The government is reluctant to dilute its shareholding in Air Zimbabwe (Air Zim), frustrating the resuscitation efforts to give the airline new wings, Business Times learned this week.
The reluctance by the government to whittle down its shareholding to attract new investors comes as it is also struggling to provide working capital for the national flag carrier. Sources say five prospective investors have so far submitted their bids to invest in the country’s national airline.
A well-placed source told Business Times that the revival of Air Zimbabwe had failed to take off as expected due to continued disagreements between the government and other prospective shareholders.
“The government has not been able to raise the required funds for the revival of the airline,” the source said.
“The judicial manager even suggested that the government dilutes its stake in the airline, but indications are that the government is not willing to do so, and has rather been suggesting going it alone.
“There is a need for seriousness on the part of the government with regards to the revival of Air Zimbabwe, because a national airline remains the pride of any country. Look at the struggles of South African Airways but they keep soldiering on.
National airlines are not necessarily meant to operate on a profit basis,” the source said. Air Zim board chairperson Patrick Chinamasa told Business Times that he was not yet empowered to comment on Air Zimbabwe issues.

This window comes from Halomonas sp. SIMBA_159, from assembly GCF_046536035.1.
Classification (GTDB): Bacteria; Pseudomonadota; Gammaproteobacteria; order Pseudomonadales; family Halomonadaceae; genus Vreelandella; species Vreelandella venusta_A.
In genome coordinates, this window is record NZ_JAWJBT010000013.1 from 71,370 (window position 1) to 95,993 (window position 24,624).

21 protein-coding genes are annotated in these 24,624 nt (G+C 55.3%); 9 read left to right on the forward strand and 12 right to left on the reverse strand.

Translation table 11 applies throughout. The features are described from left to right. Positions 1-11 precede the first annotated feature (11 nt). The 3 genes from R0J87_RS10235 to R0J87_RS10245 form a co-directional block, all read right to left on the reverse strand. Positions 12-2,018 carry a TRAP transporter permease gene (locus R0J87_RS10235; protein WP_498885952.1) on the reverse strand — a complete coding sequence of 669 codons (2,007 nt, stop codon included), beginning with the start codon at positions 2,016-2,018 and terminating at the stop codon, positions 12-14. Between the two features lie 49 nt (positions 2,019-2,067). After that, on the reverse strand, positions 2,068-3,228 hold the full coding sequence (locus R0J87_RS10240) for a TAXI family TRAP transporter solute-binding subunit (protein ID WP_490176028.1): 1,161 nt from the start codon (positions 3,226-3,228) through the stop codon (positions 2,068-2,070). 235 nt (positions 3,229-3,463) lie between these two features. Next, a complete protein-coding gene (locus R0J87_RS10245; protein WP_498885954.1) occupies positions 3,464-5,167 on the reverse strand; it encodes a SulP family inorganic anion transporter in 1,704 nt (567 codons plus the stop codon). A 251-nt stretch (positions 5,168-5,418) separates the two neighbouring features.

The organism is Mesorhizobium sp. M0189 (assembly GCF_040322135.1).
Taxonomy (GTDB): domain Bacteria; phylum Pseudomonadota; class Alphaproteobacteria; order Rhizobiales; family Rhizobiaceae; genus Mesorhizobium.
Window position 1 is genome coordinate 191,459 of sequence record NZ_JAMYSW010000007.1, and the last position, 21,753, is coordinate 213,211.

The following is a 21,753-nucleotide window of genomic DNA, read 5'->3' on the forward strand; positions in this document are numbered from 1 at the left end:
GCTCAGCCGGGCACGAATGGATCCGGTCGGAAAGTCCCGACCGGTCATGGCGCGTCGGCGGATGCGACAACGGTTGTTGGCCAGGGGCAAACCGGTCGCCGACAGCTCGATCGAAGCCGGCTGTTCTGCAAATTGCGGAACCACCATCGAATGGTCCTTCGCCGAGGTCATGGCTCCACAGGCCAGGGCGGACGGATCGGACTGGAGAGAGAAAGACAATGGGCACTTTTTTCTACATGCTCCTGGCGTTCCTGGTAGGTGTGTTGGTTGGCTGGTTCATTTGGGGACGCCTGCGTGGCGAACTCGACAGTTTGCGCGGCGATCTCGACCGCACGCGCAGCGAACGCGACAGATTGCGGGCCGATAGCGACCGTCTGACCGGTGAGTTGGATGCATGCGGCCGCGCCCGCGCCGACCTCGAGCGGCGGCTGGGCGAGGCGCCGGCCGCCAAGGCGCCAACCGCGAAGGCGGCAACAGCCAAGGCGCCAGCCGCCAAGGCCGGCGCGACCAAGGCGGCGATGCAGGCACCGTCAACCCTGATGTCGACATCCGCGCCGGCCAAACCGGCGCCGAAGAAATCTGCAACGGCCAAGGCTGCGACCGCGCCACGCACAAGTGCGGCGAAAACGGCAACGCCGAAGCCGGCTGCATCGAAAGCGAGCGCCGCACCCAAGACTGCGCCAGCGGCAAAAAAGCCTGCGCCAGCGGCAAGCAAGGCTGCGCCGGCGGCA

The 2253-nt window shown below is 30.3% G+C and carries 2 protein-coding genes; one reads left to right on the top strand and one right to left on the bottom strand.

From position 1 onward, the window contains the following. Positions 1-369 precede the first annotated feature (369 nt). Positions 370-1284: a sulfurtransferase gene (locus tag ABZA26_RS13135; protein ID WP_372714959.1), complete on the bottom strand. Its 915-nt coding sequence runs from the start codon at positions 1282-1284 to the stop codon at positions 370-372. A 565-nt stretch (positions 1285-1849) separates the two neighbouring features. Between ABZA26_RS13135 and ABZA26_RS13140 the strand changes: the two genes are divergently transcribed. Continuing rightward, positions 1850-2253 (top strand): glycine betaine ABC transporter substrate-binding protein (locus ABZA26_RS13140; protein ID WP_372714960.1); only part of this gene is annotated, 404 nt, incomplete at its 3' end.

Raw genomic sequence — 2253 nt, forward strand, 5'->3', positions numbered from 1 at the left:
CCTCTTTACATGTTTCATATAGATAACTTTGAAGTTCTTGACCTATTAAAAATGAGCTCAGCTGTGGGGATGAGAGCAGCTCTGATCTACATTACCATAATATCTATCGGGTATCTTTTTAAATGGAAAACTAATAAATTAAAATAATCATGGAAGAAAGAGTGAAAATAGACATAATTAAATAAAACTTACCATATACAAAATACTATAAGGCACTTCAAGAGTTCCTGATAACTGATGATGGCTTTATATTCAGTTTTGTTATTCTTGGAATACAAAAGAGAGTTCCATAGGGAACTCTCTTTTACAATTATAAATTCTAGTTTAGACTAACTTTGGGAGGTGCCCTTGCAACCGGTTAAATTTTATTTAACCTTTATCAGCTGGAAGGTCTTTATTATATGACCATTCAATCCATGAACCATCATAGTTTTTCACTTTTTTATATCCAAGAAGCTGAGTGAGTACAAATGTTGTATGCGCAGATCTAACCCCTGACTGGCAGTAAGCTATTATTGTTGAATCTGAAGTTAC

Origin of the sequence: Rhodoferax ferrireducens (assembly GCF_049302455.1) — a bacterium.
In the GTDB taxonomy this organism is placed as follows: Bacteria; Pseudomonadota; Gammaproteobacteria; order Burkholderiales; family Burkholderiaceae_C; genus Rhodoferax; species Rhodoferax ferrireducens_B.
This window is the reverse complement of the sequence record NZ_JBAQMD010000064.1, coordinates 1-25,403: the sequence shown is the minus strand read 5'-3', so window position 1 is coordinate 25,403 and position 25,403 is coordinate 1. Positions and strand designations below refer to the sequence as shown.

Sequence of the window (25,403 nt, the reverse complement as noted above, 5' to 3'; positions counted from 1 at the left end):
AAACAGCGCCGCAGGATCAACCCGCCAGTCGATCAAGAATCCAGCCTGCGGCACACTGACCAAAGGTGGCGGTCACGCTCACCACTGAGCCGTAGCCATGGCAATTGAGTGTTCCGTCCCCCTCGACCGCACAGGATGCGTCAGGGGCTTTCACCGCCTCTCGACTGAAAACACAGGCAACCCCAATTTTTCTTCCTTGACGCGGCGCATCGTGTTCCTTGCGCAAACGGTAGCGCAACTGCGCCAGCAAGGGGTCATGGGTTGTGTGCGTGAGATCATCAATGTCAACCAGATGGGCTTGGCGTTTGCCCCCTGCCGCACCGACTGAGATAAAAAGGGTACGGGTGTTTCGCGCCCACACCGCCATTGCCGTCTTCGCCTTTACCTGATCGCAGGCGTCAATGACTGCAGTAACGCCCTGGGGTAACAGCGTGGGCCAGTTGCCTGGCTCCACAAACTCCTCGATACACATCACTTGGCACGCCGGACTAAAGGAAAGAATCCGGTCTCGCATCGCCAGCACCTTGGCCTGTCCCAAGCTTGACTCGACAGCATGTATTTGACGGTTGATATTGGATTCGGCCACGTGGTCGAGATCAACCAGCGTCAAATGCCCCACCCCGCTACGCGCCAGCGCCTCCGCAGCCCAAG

“Air Zimbabwe is as you say under judicial management and as such it has no board of directors. I have no authority to comment. I can only become chairman after the company is pulled out of judicial management, and that is the responsibility of the judicial manager Saruchera of Grant Thornton and government,”
Chinamasa, the longstanding politician and former finance minister said, adding: “I therefore refer you to them for comment. I characterise myself only as chairman designate pending Air Zimbabwe coming out of judicial management.”
Saruchera could not be reached for comment while Transport and Infrastructure Development Minister Biggie Matiza is also out of the country. His Permanent Secretary Amos Marawa did not also respond to messages sent to him.
On the investors that have shown interest, Ethiopian Airline, which is Africa’s largest airline, has indicated interest and is the likely front-runner together with a host of other investors.
Already Ethiopian Airlines has offered Air Zimbabwe a lucrative partnership deal that will see the airline bringing planes, train pilots and also assist the national airliner to become an aircraft maintenance hub in the SADC region.
The Ethiopian Airlines deal was proposed when the airlines’ chief executive, Tewolde Gebremarian, paid a courtesy call on President Emmerson Mnangagwa in Addis Ababa, Ethiopia, on the sidelines of an African Union meeting.
Ethiopian Airlines already flies to Zimbabwe, but it is eager to get into a partnership deal with Air Zimbabwe, which was placed under reconstruction under Reggie Saruchera of Grant Thornton and Camelsa due to continuous failure to generate profits to remain commercially viable.
The airline is currently saddled with a US$341m foreign and domestic debt which has been accumulated over a decade of mismanagement. The inability to repay the debt has left the airline in a quandary as it is now stripped of its international aviation privileges.
It is estimated that Air Zimbabwe’s passenger numbers have gone down to about 230,000 per annum in the past few years.